For simplicity's sake, Guillebeau uses the United Nations' list of member states, which currently stands at 193. Despite his time spent in Africa, Guillebeau says the continent is still the biggest challenge. "It all comes down to visas," he says. "Sudan has always been hard to get a visa for as an American and now there's South Sudan too. The embassy for Guinea Bissau is in Senegal, so I'm having to get a fixer to help with that."
Guillebeau has two passports, which helps with visa processing, and is driven on by a "love of travel for travel's sake", which includes a love of airports. Rather than always look for the shortest connecting time between flights, Guillebeau will sometimes change his flight to make sure he has time to experience all of the facilities on offer.
Having previously been a musician, Guillebeau has always supported himself, first by selling coffee on Ebay and then by selling a series of publications called "Unconventional Guides", including a "Guide to Travel Hacking", which shows you how to accumulate points without even flying or spending much money, through his blog. "I didn't want to work for someone else so I just learned to support myself by any means necessary," he says. "I don't own a house or a car and I didn't have a lot of debt so I didn't need a lot. I started writing about my trips and found that everyone was asking the same kind of questions so although I carried on with my blog, which is free to access, I also started working on more structured resources which I could sell."
Last year, Penguin published Guillebeau's first book, The Art of Non-Conformity, which is about "setting your own rules, living your own life and changing the world". His next book, The $100 Start-Up, "a business book for non-businesspeople", will be released next spring. Next week in this section of The National on Saturday, he will begin a weekly column in which he will offer an insight into both his journeys and what travel has taught him.
So, back to the challenge. With just 33 countries left to visit, Guillebeau has been to most countries in the Middle East apart from Yemen. "I might try that next year," he says. The UAE is a popular hub: earlier this year he flew from Dubai to both Kabul and Kish Island in Iran. "I would love to go back and do Iran properly one day," he says, wistfully. "I love Jordan and Syria, especially the old city of Damascus. It was great and I was treated very well." Jordan was Guillebeau's first experience of the Middle East. "I found that it was a very easy place to integrate yourself into a different culture and everyone was very hospitable. I think when you travel you realise that everything you've heard before, while it may not necessarily have been negative, has come with a particular slant. That's where I feel travel is a force for good, in countering prejudice. I've now been to Jordan three or four times. It's like when I went to China for the first time: there are more layers to a place than you expect."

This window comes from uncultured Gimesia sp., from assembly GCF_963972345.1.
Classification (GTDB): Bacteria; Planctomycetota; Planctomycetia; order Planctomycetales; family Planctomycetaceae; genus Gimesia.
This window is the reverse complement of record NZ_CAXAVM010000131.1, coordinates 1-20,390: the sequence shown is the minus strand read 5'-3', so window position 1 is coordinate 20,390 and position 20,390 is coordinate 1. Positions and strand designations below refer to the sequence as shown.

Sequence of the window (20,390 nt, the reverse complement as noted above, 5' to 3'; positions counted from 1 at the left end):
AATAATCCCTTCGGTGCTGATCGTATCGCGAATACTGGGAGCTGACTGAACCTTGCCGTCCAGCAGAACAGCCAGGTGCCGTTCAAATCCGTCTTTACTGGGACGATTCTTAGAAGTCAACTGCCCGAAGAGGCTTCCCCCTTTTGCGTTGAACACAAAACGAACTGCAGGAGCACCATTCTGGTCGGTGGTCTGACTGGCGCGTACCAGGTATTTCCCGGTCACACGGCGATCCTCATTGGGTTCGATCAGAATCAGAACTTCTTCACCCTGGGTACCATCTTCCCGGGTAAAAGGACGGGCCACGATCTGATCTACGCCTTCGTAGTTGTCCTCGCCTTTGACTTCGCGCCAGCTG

What has been his favourite country so far? It's the question well-travelled people loathe but people love to ask. "I appreciate a lot of different places for different reasons, but I would probably pick a country like South Africa." He thinks for a moment. "But I also really liked Macedonia, Lithuania, Jordan, Hong Kong, Thailand and Chile." Guillebeau aims to finish his challenge just in time for his 35th birthday in April 2013. "I'm trying to work ahead in case of any disasters," he admits, adding that he wants his final country to be Norway.
One of the most surprising things about Guillebeau is that he is married. What does his wife Jolie, an artist back home in Portland, make of all his time away? "It's definitely a conversation but we've been together 15 years and we work it out between us. She likes travel but not in the way I like it, so we go on holidays, usually cruises."
Won't he ever stop travelling the world and settle for normal family holidays only? "I hope to God no," he says. "My life now feels like a normal life."
Chris Guillebeau blogs at www.chrisguillebeau.com. Read his first column for The National, The Case for Adventure, next week.